Goodbye Muammar

from zimbio: world leaders at some summit or another

In the end, it turns out Qaddafi’s escort of highly-trained female soldiers wasn’t skilled enough to protect the delusional (and bald) former Libyan leader from bullets to the body and head sustained in a close quarter gun-battle in Sirte, the Mediterranean city where Qaddafi was from and to where he fled after losing control of Tripoli. Either that, or they killed him themselves.

The ground battle began after French fighter jets (insert joke about the French military here) and a US predator drone (but not Italy*) carpeted Qaddafi’s getaway route with bombs. Apparently he knew NTC (National Transitional Council) troops had found him and had decided to make a run, or convoy, for it.

Now, while it is the case that the UN human rights commission is going to investigate the circumstances surrounding Qaddafi’s death (he was captured alive before dying in NTC hands), the case of Qaddafi should not be confused and analogized with the cases of Osama Bin Laden and Anwar Al-Awlaki. Although there may be overlapping moral questions in that all three men were killed without a trial**, from a legal perspective the case of Qaddafi is quite different.

Because NATO forces were operating under authority granted them by UN resolution 1973, their actions were generally consistent with international law – however incipient the field may be.

from bbc: round tables mean better discussions

I say ‘generally’ here in that there are, admittedly, questions to be asked regarding the extent to which NATO may have taken it upon itself to expand the scope of resolution 1973 and act basically as air cover to NTC ground troops. Did the UN resolution really authorize targeted attempts on a foreign leader’s life – regardless of the fact that he’d been deposed?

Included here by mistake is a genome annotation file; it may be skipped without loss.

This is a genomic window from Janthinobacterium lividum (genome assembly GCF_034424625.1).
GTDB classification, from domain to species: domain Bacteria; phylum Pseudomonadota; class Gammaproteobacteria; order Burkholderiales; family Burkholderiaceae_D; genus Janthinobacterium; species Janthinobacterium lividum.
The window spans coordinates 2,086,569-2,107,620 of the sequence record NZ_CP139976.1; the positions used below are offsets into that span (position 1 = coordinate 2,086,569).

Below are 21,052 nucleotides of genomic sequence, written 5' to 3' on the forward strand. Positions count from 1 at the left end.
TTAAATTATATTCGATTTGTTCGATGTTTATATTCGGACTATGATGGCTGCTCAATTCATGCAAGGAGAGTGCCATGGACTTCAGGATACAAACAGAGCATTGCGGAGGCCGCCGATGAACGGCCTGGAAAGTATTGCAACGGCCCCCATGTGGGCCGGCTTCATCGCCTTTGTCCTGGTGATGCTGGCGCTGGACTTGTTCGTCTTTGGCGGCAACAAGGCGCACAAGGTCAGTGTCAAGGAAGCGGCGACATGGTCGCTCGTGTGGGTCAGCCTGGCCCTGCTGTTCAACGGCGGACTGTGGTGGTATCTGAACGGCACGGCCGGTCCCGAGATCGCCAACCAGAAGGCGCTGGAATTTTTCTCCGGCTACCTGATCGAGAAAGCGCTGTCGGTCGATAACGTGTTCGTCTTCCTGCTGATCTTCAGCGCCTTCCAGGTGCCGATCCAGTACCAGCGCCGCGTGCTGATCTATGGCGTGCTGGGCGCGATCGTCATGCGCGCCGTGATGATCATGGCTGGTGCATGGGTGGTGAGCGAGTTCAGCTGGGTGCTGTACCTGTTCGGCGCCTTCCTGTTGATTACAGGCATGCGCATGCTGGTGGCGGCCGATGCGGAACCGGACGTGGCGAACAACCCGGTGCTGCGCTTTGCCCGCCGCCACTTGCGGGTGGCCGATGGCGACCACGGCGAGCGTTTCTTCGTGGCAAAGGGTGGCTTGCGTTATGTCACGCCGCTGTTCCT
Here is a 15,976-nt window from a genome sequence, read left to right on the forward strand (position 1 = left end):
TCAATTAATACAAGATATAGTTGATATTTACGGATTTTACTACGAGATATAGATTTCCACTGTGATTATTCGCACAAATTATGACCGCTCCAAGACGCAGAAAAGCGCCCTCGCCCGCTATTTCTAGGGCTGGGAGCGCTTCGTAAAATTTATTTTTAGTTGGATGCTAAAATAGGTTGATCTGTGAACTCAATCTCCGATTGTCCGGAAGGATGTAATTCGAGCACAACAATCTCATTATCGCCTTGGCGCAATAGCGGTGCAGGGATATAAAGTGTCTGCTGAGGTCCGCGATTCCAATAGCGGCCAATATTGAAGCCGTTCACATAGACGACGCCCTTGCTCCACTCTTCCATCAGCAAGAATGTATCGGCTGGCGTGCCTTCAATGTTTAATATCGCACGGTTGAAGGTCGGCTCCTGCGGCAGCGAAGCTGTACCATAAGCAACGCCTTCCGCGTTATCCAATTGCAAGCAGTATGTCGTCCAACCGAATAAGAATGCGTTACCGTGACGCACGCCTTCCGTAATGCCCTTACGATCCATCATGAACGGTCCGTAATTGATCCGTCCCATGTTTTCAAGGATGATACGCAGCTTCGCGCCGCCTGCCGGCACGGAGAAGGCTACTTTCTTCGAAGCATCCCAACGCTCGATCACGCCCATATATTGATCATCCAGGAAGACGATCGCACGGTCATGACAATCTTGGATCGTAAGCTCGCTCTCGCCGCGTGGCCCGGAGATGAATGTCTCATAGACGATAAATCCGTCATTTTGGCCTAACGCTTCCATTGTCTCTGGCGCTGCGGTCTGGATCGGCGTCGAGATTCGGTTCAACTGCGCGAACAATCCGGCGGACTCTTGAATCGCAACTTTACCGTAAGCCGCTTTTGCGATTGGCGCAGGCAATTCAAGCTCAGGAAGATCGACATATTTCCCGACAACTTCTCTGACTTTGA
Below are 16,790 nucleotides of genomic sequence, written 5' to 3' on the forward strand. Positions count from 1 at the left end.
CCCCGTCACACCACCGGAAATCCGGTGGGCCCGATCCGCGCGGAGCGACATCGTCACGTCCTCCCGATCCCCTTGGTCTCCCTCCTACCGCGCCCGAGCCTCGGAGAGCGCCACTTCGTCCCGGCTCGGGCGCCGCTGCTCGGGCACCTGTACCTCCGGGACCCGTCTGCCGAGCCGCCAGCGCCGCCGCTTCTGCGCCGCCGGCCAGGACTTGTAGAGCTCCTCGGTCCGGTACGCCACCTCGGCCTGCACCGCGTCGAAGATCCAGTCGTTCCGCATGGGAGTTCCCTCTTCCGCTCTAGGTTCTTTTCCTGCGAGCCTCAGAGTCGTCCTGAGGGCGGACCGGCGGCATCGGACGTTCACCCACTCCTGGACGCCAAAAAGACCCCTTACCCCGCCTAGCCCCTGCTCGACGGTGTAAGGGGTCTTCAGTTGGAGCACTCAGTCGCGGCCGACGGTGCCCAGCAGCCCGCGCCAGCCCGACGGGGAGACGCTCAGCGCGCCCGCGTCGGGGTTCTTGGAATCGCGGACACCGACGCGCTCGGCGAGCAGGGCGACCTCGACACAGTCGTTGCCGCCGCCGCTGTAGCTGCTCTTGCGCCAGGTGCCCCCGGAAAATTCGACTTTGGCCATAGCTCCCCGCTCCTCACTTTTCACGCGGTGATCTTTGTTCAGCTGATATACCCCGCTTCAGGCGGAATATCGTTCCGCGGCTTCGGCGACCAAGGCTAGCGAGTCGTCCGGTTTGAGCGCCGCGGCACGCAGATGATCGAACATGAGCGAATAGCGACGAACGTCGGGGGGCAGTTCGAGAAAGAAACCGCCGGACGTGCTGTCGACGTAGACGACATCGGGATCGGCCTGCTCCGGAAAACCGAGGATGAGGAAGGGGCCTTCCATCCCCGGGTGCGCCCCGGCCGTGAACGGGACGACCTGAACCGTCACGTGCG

Nevertheless, in the killings of Bin Laden and Al-Awlaki, the US remained, as is so often its wont, essentially disinterested in international law. Although morally shady, NATO’s actions w/r/t Qaddafi at least exhibit a modicum of respect to international law and the norms being established therein. After all, the UN was deferred to and a resolution authorizing force was given.

On a final note, the whole Libyan ordeal makes you wonder whether the esteemed puppet of neo-liberalism, Joseph Nye, feels as awkward as the Italians about all this.  Sadly, his tiny rational-choice brain likely has no room for guilt. Then again, perhaps he orchestrated it all. Perhaps he didn’t report back to Washington with the message: ‘invest in Libya’. Perhaps instead he reported back with the message: ‘guys, everyone knows soft power’s just a euphemism, let’s take it over.’***

* I suppose there many reasons Italy hasn’t been so enthusiastic about the whole NATO-led Libyan campaign. But the biggest reason might be summed up in the word awkward.

** Even if neither NATO generally nor the French specifically killed Qaddafi, it would still seem rather obtuse to argue that both entities did not know exactly what would happen to him upon capture by the NTC.

*** The ugliest thing about neo-liberals is how they masquerade as communitarians when really their will to power is just as effervescent as that of the neo-conservatives.

NB: The Russian Times has another perspective on the incident. In their view, the US said enough already and decided that it was time to end this whole ‘who controls Libya’s oil’ mess.

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